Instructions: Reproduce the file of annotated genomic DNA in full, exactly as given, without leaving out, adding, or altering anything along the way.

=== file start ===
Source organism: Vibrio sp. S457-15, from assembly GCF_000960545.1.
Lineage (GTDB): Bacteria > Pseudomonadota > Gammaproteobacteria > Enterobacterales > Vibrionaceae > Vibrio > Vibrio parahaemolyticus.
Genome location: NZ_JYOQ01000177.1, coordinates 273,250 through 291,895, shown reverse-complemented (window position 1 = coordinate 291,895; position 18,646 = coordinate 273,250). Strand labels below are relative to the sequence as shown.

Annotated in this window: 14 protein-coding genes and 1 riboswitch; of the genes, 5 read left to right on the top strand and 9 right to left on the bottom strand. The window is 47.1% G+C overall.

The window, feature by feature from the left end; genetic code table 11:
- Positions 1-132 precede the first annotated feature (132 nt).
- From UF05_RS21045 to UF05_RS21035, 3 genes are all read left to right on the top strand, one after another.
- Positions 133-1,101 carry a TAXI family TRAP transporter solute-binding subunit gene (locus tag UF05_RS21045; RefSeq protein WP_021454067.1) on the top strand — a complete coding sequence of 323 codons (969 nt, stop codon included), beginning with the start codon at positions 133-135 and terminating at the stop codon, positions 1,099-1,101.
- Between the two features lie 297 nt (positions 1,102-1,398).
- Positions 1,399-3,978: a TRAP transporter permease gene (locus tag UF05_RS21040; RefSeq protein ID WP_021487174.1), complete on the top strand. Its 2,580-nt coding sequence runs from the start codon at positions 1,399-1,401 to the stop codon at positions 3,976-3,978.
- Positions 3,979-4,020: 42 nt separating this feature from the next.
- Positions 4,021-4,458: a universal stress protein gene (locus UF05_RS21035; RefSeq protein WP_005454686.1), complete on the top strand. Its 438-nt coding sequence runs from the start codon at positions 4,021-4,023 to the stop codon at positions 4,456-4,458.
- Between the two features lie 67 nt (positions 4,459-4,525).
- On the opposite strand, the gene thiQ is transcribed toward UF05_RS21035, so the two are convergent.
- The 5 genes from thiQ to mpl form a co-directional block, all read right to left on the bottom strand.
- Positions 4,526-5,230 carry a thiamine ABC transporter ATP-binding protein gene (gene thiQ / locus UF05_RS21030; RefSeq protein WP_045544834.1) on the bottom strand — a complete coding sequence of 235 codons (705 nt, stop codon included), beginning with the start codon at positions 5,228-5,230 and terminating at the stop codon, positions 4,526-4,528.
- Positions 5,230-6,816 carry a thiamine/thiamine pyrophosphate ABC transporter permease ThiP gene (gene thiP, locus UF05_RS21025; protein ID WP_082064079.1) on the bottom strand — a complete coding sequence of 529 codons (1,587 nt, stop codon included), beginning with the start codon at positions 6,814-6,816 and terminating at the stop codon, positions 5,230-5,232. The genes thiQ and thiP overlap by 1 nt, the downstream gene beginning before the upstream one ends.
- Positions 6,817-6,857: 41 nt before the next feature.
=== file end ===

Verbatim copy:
Source organism: Vibrio sp. S457-15, from assembly GCF_000960545.1.
Lineage (GTDB): Bacteria > Pseudomonadota > Gammaproteobacteria > Enterobacterales > Vibrionaceae > Vibrio > Vibrio parahaemolyticus.
Genome location: NZ_JYOQ01000177.1, coordinates 273,250 through 291,895, shown reverse-complemented (window position 1 = coordinate 291,895; position 18,646 = coordinate 273,250). Strand labels below are relative to the sequence as shown.

Annotated in this window: 14 protein-coding genes and 1 riboswitch; of the genes, 5 read left to right on the top strand and 9 right to left on the bottom strand. The window is 47.1% G+C overall.

The window, feature by feature from the left end; genetic code table 11:
- Positions 1-132 precede the first annotated feature (132 nt).
- From UF05_RS21045 to UF05_RS21035, 3 genes are all read left to right on the top strand, one after another.
- Positions 133-1,101 carry a TAXI family TRAP transporter solute-binding subunit gene (locus tag UF05_RS21045; RefSeq protein WP_021454067.1) on the top strand — a complete coding sequence of 323 codons (969 nt, stop codon included), beginning with the start codon at positions 133-135 and terminating at the stop codon, positions 1,099-1,101.
- Between the two features lie 297 nt (positions 1,102-1,398).
- Positions 1,399-3,978: a TRAP transporter permease gene (locus tag UF05_RS21040; RefSeq protein ID WP_021487174.1), complete on the top strand. Its 2,580-nt coding sequence runs from the start codon at positions 1,399-1,401 to the stop codon at positions 3,976-3,978.
- Positions 3,979-4,020: 42 nt separating this feature from the next.
- Positions 4,021-4,458: a universal stress protein gene (locus UF05_RS21035; RefSeq protein WP_005454686.1), complete on the top strand. Its 438-nt coding sequence runs from the start codon at positions 4,021-4,023 to the stop codon at positions 4,456-4,458.
- Between the two features lie 67 nt (positions 4,459-4,525).
- On the opposite strand, the gene thiQ is transcribed toward UF05_RS21035, so the two are convergent.
- The 5 genes from thiQ to mpl form a co-directional block, all read right to left on the bottom strand.
- Positions 4,526-5,230 carry a thiamine ABC transporter ATP-binding protein gene (gene thiQ / locus UF05_RS21030; RefSeq protein WP_045544834.1) on the bottom strand — a complete coding sequence of 235 codons (705 nt, stop codon included), beginning with the start codon at positions 5,228-5,230 and terminating at the stop codon, positions 4,526-4,528.
- Positions 5,230-6,816 carry a thiamine/thiamine pyrophosphate ABC transporter permease ThiP gene (gene thiP, locus UF05_RS21025; protein ID WP_082064079.1) on the bottom strand — a complete coding sequence of 529 codons (1,587 nt, stop codon included), beginning with the start codon at positions 6,814-6,816 and terminating at the stop codon, positions 5,230-5,232. The genes thiQ and thiP overlap by 1 nt, the downstream gene beginning before the upstream one ends.
- Positions 6,817-6,857: 41 nt before the next feature.